Six reclamation sites shortlisted to boost land reserves in Hong Kong
Reclamation schemes include a plan for an artificial island, but officials say proposals will do little to address city's housing needs
- For: 35%
- Against: 62%
- Don't care: 3%
- Don't care
The city's quest to reclaim more land from the sea is not going to help home buyers in the short term, government officials warned yesterday.
Five reclamation sites and plans for an artificial island have made the shortlist from 25 sites earmarked by the Development Bureau for a "strategic land reserve".
One of the sites, at Sunny Bay in north Lantau, could provide up to 100 hectares of land. But it lies directly under the airport flight path, meaning residential development is not an option.
A site at Siu Ho Wan - with a potential supply of up to 150 hectares - faces the same problem as it would lie under the proposed third runway.
Officials said the two sites could be ready for development as early as 2019, but the locations meant uses would be restricted. They said the aim of the strategic reserve was to fill gaps in the long-term land supply in time to take account of development needs and population growth.
The bureau is launching a three-month public consultation today on the six proposals.
A consultation exercise in 2011 concluded that Hongkongers were divided over reclamation, but that there was overall support to build up a land reserve.
Officials remain reluctant to say what these reserves could be used for without knowing the exact scale of each site.
"We want the public to tell us what their concerns are, and we will present to them the opportunities and challenges facing each site," said an official who did not want to be named.
The official said the bureau hoped to convince the public of the need for funding to further study reclamation feasibility.
The five near-shore reclamation sites could provide a total of around 600 hectares. One of them - Lung Kwu Tan in Tuen Mun - could supply at least 200 hectares. Officials believe the Tuen Mun site is suitable for residential use despite its proximity to power plants.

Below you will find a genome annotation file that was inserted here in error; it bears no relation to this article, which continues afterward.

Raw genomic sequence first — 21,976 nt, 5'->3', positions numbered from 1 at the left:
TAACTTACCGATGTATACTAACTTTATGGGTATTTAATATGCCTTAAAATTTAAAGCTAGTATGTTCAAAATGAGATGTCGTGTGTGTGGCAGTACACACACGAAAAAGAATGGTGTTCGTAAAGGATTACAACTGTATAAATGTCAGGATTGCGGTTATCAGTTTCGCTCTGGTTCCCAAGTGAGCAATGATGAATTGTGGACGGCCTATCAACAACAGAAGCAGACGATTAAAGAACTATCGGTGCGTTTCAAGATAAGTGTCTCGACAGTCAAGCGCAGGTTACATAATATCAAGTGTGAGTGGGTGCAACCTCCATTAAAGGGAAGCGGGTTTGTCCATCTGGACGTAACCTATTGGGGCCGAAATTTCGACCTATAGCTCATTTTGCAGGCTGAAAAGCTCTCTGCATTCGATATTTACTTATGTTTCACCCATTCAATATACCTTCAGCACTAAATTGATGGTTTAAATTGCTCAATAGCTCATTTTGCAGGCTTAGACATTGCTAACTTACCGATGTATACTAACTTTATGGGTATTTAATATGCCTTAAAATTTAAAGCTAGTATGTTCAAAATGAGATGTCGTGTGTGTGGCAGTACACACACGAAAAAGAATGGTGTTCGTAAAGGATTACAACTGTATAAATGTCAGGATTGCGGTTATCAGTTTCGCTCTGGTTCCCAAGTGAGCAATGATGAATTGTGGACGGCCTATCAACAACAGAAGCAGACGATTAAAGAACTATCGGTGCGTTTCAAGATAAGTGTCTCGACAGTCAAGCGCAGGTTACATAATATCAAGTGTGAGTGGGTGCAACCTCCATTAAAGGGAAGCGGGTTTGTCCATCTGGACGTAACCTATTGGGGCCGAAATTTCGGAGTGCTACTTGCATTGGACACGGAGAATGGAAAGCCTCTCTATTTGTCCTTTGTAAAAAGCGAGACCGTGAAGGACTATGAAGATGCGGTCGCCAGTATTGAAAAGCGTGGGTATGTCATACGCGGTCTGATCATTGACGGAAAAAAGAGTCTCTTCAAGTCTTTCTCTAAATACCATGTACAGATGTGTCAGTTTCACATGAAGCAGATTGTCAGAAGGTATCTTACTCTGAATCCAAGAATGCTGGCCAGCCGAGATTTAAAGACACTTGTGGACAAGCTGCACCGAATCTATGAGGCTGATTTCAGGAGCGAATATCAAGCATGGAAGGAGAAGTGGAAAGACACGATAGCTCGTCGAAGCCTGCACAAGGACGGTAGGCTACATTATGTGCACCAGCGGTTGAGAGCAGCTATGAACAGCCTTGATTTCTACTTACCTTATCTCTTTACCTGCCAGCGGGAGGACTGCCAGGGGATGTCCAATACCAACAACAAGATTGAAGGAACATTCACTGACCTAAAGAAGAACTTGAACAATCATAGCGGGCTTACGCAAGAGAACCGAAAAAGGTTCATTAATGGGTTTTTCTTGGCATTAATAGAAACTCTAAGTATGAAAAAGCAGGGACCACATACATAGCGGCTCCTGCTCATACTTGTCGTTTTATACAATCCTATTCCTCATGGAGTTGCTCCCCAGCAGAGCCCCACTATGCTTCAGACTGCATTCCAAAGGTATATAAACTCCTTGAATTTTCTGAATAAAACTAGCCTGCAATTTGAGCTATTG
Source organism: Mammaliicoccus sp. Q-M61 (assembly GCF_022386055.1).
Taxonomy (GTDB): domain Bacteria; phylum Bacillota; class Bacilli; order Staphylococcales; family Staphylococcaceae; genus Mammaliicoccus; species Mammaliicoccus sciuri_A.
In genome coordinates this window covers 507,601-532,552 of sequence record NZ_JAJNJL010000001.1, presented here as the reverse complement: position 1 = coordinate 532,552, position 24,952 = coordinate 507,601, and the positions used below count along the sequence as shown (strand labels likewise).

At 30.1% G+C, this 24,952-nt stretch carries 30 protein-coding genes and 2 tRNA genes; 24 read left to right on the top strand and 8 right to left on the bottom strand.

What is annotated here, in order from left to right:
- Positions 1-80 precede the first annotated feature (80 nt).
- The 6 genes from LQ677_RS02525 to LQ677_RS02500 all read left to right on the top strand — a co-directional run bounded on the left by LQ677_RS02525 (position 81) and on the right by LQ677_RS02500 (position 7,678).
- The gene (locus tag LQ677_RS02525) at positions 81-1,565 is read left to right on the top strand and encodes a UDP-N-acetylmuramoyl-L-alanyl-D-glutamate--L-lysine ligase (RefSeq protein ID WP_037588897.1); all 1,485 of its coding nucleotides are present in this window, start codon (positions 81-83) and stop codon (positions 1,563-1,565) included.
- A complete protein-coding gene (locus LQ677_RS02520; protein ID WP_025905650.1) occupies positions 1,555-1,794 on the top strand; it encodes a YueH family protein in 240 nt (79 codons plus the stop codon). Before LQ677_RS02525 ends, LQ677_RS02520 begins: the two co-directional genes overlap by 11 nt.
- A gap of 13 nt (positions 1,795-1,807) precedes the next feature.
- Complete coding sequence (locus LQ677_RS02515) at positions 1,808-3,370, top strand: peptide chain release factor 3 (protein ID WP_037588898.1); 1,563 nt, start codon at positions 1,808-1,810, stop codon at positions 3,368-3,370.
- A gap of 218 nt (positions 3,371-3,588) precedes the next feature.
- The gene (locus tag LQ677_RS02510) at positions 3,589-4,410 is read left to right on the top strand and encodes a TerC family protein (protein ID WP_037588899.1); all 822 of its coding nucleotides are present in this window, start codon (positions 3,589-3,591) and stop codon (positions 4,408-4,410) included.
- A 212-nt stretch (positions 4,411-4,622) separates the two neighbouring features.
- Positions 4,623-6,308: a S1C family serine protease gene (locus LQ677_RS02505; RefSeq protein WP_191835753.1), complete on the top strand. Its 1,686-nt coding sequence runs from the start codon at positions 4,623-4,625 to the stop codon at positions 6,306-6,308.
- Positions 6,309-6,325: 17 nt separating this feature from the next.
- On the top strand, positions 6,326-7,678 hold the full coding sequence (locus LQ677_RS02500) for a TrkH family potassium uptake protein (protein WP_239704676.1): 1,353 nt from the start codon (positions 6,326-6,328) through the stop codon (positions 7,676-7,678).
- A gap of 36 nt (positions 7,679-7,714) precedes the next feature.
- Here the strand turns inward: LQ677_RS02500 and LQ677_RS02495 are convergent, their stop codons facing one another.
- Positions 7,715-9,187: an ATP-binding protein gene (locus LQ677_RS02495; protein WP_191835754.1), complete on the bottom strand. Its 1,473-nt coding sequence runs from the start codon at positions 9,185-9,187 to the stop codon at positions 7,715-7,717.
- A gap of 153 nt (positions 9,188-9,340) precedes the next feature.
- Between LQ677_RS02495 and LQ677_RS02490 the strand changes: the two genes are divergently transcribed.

"There are two chimneys at the coal-fired power plants. If the building height is restricted, residential uses might be feasible," said an official who preferred not to be named.
Another shortlisted site potentially fit for housing is at Ma Liu Shui, near the Sha Tin sewage treatment works, with a potential land supply of up to 60 hectares.
But development might hinge upon relocating the sewage plant to a nearby cavern, freeing about 28 hectares of land. Officials said this plan could take decades to materialise.
A site at Tsing Yi is capable of supplying 100 hectares but is already being targeted for a proposed container terminal. A decision on whether that will go ahead may be two years away.
Officials say the artificial island could provide between 1,000 and 2,000 hectares. They are eyeing a spot between west Hong Kong Island and east Lantau. And they said they would not rule out using the island to relocate facilities that cause pollution from urban areas.
Detailed studies on infrastructure such as road links were still needed.
To address environmental concerns, officials plan to conduct a cumulative impact study for reclamation sites in western waters, to see if these projects would overburden the area due to other infrastructure works either ongoing or being planned.
"If these studies show any problems, we can adjust the size of reclamation or fine tune their locations," the source said.
Alan Leung Sze-lun, conservation manager of WWF Hong Kong, welcomed the studies but urged officials to reveal more details. "This is the right direction to go in and it shows they are willing to face the problem," he said.